Ocean Respect Racing wins three from three on Day 1 at Australian Women’s Keelboat Regatta

By Di Pearson

Ocean Respect Racing leads Division 1. Photo: Bruno Cocozza

The Australian Women’s Keelboat Regatta (AWKR), hosted by Royal Melbourne Yacht Squadron, got off to a great start with three races held under sunny skies and a mix of conditions on Port Phillip today.

Race 1, and the Katie Spithill skippered M.A.T. 1010, Ocean Respect Racing (NSW), showed their class early in Division 1. The RPAYC team, some of whom were aboard Wild Oats X when she finished second in the 2018 Rolex Sydney Hobart, came from third on line with a nifty short tack to take line honours and their first of three straight wins. 

“We got a last minute call to do the regatta, so we met at the boat for the first time at 8am this morning. We are lucky that Jade (Cole – her father owns the boat), had everything ready for us,” ORR crew member, and two-time and reigning Female World Sailor of the Year, Carolijn Brouwer, said this afternoon.

“It’s a long time since I sailed in Melbourne, but it sure put on special weather for us today,” said Brouwer, a multiple Olympian who contested Sail Melbourne a number of times and who was on the winning Dongfeng crew in the 2017-2018 Volvo Ocean Race. 

The Holly Farmer-skippered Escape. Photo: Bruno Cocozza

Brouwer agreed that the northerly was puffy and shifty, anything from 3 to 23 knots, but it was a nice day’s sailing. The middle race was the windiest. “You had to make your headsail choice before each race, but it was hard with the conditions changing so much.

“It’s good to be able to continue our message on ocean health and to continue racing with this team. I think it’s amazing to find so many competitive female sailors from all over Australia and one team from New Zealand to do this regatta. It’s been good meeting new people here too,” she ended.

Downwind with Melbourne city backdrop. Photo: Bruno Cocozza

Claire Heenan’s Adams 10, Jungle Juice (NSW), was second in Race 1, and kept the momentum going to land second overall at the end of the day. A Tasmanian team, led by Jo Breen, is in third place after 3,4,2 results. 

Breen, best known for her offshore double-handed sailing skills in the Melbourne-Osaka, is skippering the Sydney 38, Chutzpah38, with a crew of mainly top SB20 round the buoys sailors. Some helped sail Absolut to AMS second overall at the 2017 AWKR. 

Jo Breen at the helm of Chutzpah38. Photo: Bruno Cocozza

“We had a brilliant sail today. We are really happy with our performance, especially improving in the last race,” Breen said.

“We trained here on Friday afternoon; the first time any of us sailed on Chutzpah. Most of us have at least sailed on Port Phillip, but we’re still not used to idiosyncrasies of the Bay. We’re figuring it out though – and figuring the boat out too,” said Breen, who has also been sailing with the Magenta Project on the trimaran, Ave Gitana, with the likes of Sharon Ferris-Choat. 

The Leo Eeckman-helmed Le Cascadeur is Div 1 third overall. Photo: Bruno Cocozza

“We are looking forward to a bit more breeze tomorrow, we’re used to big breeze in Tasmania, and that’s what we like,” ended Breen, who has just co-purchased a Sayer 40 to contest the 75th Sydney Hobart in December and ultimately the 2023 Melbourne-Osaka.

In the 15-boat Division 2, Laura Harding (Vic) skippered Gridlock, a J24, to a pair of wins and a second to lead Kiwi Moth builder and sailor, Holly Farmer, on the S80 Escape (NZL). Farmer, a past National Match Racing champion, leads the 13-strong S80 division. Third is Leo Eeckman (Vic) at the helm of Le Cascadeur, a Southern Ocean 31, after her pair of third places and a fifth.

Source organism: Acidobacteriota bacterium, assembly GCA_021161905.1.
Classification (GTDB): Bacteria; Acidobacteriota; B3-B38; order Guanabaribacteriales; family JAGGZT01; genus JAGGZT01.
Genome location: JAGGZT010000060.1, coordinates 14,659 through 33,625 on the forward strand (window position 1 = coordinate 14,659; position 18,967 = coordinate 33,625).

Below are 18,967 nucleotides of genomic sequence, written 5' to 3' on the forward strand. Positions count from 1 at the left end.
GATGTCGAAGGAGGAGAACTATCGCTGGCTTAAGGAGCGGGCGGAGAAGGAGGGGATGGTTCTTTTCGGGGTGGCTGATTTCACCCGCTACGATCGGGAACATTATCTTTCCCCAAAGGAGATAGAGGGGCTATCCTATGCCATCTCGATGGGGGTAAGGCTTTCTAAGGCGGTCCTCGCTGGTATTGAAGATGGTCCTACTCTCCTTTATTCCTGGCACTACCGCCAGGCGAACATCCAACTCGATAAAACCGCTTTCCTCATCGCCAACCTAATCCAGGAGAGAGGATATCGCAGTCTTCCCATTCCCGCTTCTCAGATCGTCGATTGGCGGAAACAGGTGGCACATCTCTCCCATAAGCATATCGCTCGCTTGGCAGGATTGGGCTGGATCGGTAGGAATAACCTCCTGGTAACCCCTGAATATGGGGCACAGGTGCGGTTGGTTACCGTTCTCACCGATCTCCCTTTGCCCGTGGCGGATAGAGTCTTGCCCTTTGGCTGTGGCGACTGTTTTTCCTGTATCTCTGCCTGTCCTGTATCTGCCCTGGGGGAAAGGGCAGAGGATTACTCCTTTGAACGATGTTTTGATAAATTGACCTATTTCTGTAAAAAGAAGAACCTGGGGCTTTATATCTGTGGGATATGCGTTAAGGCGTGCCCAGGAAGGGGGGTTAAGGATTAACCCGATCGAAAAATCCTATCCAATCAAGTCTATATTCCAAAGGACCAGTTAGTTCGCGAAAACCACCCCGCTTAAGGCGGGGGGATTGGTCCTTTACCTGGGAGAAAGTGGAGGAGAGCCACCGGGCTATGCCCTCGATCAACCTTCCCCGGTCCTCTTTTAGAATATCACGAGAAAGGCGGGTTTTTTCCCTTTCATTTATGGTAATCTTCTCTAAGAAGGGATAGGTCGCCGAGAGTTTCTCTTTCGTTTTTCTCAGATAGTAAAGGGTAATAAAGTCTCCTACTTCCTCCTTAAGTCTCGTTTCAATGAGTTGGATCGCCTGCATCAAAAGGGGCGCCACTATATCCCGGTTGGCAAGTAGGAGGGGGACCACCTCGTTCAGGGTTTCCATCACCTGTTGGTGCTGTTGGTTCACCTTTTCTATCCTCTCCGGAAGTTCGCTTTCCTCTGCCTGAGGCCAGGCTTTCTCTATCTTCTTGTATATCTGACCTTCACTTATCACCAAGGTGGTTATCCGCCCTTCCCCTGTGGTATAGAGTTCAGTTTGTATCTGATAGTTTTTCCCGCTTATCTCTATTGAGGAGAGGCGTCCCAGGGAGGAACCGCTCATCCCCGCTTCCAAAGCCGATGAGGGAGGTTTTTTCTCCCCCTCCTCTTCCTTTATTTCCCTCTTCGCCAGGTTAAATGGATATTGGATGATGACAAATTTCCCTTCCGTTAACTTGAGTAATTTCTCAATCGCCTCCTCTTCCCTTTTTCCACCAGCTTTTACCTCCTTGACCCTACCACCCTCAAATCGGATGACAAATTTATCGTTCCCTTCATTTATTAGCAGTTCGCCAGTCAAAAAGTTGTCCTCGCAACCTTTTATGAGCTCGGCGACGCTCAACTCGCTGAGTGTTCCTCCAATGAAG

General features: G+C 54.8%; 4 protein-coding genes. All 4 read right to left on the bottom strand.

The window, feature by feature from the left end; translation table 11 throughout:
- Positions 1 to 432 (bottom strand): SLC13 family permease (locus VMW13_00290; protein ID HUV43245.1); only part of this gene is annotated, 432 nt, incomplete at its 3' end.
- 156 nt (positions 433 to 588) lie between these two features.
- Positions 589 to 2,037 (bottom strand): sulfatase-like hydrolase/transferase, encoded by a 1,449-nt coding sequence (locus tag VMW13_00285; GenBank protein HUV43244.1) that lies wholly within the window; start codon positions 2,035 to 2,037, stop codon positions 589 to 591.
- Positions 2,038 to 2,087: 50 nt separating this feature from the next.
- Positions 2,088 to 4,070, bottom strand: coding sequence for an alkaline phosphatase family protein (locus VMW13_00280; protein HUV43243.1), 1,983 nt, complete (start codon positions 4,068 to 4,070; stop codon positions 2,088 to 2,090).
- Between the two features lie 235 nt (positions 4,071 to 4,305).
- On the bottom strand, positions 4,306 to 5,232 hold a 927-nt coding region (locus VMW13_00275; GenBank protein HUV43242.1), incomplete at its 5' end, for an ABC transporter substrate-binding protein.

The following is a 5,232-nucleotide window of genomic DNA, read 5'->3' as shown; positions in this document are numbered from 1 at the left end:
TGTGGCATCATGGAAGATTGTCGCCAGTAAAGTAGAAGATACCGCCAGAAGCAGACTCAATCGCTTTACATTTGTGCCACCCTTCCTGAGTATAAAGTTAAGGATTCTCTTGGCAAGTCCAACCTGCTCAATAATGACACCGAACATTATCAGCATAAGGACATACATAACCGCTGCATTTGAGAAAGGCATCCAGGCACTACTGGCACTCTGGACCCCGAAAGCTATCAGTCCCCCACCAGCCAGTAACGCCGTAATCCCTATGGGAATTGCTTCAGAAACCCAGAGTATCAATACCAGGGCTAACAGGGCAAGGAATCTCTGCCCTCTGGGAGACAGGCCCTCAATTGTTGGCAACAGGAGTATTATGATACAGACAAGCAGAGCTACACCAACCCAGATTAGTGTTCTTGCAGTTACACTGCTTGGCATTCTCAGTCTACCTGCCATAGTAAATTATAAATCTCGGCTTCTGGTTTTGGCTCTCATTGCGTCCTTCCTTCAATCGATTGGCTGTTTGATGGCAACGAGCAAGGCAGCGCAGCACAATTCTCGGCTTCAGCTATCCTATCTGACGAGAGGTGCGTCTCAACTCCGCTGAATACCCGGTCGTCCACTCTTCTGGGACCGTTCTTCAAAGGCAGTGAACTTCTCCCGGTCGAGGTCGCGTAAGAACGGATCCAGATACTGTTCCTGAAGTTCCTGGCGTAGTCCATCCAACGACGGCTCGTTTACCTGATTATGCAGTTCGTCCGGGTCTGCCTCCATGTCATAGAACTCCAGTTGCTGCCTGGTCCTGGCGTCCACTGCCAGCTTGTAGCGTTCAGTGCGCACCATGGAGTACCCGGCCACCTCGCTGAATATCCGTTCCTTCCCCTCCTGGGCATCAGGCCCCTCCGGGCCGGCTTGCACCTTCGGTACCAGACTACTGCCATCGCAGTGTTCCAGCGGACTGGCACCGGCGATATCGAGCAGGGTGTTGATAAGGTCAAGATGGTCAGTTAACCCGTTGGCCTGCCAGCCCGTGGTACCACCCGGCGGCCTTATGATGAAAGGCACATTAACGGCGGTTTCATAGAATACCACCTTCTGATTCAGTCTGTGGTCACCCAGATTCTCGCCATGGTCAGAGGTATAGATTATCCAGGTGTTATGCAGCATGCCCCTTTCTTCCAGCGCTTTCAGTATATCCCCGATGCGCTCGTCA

Gridlock and Merak sparring. Photo: Bruno Cocozza

Of their Division 2 lead, Harding, from Sandringham YC, commented: “A very tricky day. We are trying to get used to each other and the boat. In the last race we had to work our way back through the fleet. It was close racing throughout. It’s a good fleet and good competition.

“This is the first time for us racing this type of boat and in this format,” she said. We all sail different types of boats, from dinghies to offshore racers – and some who haven’t sailed for a long while,” she said laughing with her throw-together crew who represent various clubs from around the Bay.

“We had a few issues with jib sheets coming undone just before the second race, but otherwise we did well.” 

The race committee, headed by the AWKR founder, Gai Clough and race officer Lou Hutton, decided to hold three races today, as the weather forecast for the next two days is showing fresh to frightening winds. 

Racing started on time at 10am in a northerly on a flat Port Phillip. The first leg brought the yachts to a windward mark situated just off the RMYS breakwater, where they cracked kites, allowing spectators ashore on a sunny Saturday morning the opportunity of watching the race.

The fleet, representing every state of Australia, the Northern Territory and New Zealand, is at an all-time record high of 39, following one late withdrawal. Nine Victorian women are racing their own the yachts, while Janet Thornley trucked her Balancing Act 2 from South Australia. Victorian sailor, Kellie Knowles, handed her Take One over to Ruth Lawrence (NSW), while she sails on Hot D8 at the regatta.

Skippers and crews are restricted to females only. There were a number of partners and at least one father on the water and ashore at RMYS viewing racing.  Club officials and those from other Victorian clubs also took advantage of the sunny day to spectate. 

Weather permitting, racing continues tomorrow, with northerlies of 16 knots plus with gusts predicted on Port Phillip.

Full provisional results and all information: https://www.awkr.com.au

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